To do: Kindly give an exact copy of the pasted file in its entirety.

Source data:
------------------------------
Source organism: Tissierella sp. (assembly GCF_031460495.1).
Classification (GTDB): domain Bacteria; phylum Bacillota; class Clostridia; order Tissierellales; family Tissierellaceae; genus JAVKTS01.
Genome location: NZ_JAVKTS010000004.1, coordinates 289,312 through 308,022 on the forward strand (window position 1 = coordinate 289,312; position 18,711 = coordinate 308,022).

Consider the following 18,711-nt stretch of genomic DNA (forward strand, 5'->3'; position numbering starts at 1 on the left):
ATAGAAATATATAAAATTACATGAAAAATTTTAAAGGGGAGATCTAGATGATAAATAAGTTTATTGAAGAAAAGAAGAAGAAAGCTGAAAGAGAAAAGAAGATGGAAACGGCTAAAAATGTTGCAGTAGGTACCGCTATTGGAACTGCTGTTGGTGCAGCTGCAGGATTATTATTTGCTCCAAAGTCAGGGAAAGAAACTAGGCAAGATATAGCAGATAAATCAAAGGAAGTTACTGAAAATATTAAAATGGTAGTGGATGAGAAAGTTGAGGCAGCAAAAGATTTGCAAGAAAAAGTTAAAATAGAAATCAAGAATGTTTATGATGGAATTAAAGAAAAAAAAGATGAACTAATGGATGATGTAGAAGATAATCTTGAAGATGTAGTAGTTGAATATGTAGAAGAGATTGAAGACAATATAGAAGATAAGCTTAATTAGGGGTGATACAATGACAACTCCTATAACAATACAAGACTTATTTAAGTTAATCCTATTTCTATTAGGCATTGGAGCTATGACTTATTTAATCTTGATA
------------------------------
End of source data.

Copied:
Source organism: Tissierella sp. (assembly GCF_031460495.1).
Classification (GTDB): domain Bacteria; phylum Bacillota; class Clostridia; order Tissierellales; family Tissierellaceae; genus JAVKTS01.
Genome location: NZ_JAVKTS010000004.1, coordinates 289,312 through 308,022 on the forward strand (window position 1 = coordinate 289,312; position 18,711 = coordinate 308,022).

Consider the following 18,711-nt stretch of genomic DNA (forward strand, 5'->3'; position numbering starts at 1 on the left):
ATAGAAATATATAAAATTACATGAAAAATTTTAAAGGGGAGATCTAGATGATAAATAAGTTTATTGAAGAAAAGAAGAAGAAAGCTGAAAGAGAAAAGAAGATGGAAACGGCTAAAAATGTTGCAGTAGGTACCGCTATTGGAACTGCTGTTGGTGCAGCTGCAGGATTATTATTTGCTCCAAAGTCAGGGAAAGAAACTAGGCAAGATATAGCAGATAAATCAAAGGAAGTTACTGAAAATATTAAAATGGTAGTGGATGAGAAAGTTGAGGCAGCAAAAGATTTGCAAGAAAAAGTTAAAATAGAAATCAAGAATGTTTATGATGGAATTAAAGAAAAAAAAGATGAACTAATGGATGATGTAGAAGATAATCTTGAAGATGTAGTAGTTGAATATGTAGAAGAGATTGAAGACAATATAGAAGATAAGCTTAATTAGGGGTGATACAATGACAACTCCTATAACAATACAAGACTTATTTAAGTTAATCCTATTTCTATTAGGCATTGGAGCTATGACTTATTTAATCTTGATA